Tanya Harrod followed with a beautiful lecture on the theme of the rag-picker, covering many examples of art projects that extracted works of beauty from the slums. She spoke highly of the work by Brazilian artist Vik Munos, featured in the film Wasteland, who donated money from the sale of his works to the favela dwellers who made it possible. While critical of those who mindlessly use the poor of the world to make high-end design, Harrod praised those who embrace the act of making with all its responsibilities. Caroline Slottee and Paul Scott provided examples of work with readymade ceramics and Ezra Shales considered the role of museum as a contested site for these works.

On the second day, Monica Gaspar introduced the concept of the infra-ordinary as a space opened up by use of the readymade. She provided a feast of contemporary work associated with her recent exhibition ‘Re-defining the Applied’, which reflected a shift away from the object itself to the way in which we inhabit. A highlight was the film by Swede Olas Stephenson where a gang breaks into a house to create musical symphonies using objects from each room. Andrew Livingston followed with a bold attempt to place use of the readymade in the context of sustainability. It made perfect sense, but the ethical logic seems at odds with the aesthetic context of the conference. Barnaby Barford’s artist talk presented narrative as an alternative context of the readymade. His film for the exhibition brilliantly demonstrated the power of pathos in the leftover figurine.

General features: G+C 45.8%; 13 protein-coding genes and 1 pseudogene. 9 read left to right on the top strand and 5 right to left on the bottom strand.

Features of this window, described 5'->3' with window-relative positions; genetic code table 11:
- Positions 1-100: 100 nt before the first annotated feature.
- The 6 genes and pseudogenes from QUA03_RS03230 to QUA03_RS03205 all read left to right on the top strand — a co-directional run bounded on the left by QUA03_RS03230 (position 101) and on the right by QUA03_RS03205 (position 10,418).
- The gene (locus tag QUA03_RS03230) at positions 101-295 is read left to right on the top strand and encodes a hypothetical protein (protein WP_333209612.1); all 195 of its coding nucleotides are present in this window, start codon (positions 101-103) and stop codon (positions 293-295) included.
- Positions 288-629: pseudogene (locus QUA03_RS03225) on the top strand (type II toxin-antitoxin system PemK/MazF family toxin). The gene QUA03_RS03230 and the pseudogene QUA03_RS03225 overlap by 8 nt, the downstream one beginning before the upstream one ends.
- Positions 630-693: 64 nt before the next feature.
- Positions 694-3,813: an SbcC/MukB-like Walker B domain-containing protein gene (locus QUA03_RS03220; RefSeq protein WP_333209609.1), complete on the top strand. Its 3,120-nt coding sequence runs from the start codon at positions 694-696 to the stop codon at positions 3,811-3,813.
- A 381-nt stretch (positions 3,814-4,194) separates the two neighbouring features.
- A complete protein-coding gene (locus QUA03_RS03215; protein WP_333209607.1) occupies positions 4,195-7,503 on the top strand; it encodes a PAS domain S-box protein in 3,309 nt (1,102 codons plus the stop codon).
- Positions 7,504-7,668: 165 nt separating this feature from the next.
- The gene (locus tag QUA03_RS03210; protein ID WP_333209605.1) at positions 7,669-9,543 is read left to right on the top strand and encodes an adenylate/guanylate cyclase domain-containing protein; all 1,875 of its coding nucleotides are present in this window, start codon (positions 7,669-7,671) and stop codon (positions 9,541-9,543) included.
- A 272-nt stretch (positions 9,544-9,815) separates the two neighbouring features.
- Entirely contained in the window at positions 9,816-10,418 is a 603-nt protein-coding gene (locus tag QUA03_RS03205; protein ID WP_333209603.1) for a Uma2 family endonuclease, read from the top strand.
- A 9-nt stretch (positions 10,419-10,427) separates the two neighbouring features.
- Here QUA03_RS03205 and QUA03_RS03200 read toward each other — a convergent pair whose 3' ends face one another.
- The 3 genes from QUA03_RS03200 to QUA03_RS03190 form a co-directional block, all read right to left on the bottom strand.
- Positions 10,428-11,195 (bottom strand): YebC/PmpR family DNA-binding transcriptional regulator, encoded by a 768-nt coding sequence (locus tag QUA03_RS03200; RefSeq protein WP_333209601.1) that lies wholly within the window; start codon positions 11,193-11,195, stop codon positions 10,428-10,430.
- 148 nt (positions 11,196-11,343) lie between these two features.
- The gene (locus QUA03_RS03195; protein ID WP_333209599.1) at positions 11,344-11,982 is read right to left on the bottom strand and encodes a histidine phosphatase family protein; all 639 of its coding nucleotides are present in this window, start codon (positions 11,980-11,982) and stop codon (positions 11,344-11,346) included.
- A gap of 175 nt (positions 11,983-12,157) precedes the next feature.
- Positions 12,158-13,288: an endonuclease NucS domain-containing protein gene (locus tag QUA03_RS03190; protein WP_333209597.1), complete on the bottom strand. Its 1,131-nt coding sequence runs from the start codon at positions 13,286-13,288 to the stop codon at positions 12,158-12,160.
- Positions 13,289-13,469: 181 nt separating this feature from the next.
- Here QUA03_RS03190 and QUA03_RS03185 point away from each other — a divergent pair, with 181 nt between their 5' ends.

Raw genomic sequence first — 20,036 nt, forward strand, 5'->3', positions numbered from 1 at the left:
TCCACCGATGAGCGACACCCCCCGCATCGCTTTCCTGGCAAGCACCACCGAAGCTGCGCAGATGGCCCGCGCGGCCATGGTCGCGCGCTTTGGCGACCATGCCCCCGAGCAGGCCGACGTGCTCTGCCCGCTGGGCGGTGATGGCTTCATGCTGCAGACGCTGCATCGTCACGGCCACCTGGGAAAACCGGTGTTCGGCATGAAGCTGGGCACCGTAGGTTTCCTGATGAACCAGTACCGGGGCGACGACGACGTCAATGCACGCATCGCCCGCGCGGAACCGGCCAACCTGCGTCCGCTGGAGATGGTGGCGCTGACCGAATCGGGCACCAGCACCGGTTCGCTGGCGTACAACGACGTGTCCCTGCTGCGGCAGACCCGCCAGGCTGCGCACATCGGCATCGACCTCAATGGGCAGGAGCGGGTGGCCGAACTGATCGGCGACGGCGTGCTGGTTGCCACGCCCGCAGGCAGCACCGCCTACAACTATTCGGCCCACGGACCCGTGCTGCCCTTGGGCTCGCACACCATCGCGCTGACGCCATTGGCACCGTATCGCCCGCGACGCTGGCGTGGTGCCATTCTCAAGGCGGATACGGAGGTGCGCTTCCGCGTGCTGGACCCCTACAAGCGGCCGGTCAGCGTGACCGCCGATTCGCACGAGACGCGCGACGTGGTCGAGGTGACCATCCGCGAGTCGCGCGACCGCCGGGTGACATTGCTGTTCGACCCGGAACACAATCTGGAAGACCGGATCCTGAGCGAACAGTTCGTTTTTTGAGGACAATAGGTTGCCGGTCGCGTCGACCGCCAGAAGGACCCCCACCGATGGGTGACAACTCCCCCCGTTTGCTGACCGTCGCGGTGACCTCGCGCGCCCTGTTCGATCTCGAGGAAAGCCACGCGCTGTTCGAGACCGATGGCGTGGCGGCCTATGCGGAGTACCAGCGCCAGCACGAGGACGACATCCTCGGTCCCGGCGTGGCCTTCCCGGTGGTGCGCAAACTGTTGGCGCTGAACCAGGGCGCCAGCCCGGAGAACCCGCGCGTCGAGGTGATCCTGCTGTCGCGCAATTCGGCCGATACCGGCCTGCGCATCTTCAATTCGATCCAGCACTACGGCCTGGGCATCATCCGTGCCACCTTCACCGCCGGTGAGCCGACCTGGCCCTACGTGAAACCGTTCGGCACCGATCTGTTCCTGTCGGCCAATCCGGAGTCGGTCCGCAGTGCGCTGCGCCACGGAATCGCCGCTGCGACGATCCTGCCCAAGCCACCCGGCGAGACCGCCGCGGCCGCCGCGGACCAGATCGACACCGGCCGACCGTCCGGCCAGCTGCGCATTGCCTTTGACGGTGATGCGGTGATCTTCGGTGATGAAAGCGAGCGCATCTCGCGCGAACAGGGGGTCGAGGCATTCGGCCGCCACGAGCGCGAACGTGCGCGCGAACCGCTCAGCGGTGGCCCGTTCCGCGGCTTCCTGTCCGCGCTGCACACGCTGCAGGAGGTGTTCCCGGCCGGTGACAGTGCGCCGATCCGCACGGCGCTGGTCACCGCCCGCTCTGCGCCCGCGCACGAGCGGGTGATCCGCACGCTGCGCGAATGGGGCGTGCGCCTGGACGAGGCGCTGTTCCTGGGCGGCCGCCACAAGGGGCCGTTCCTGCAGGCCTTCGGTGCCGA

The day ended with Jorunn Veiteberg herself who expounded the thesis behind the conference. She loyally used local artists to illustrate her thesis that the ceramic readymade is following Duchamp’s liberating gesture with ‘Fountain’ to liberate the art object from the ‘fetish’ of the handmade. Veiteberg argued that re-purposing existing ceramics opens up new possibilities of creative intervention.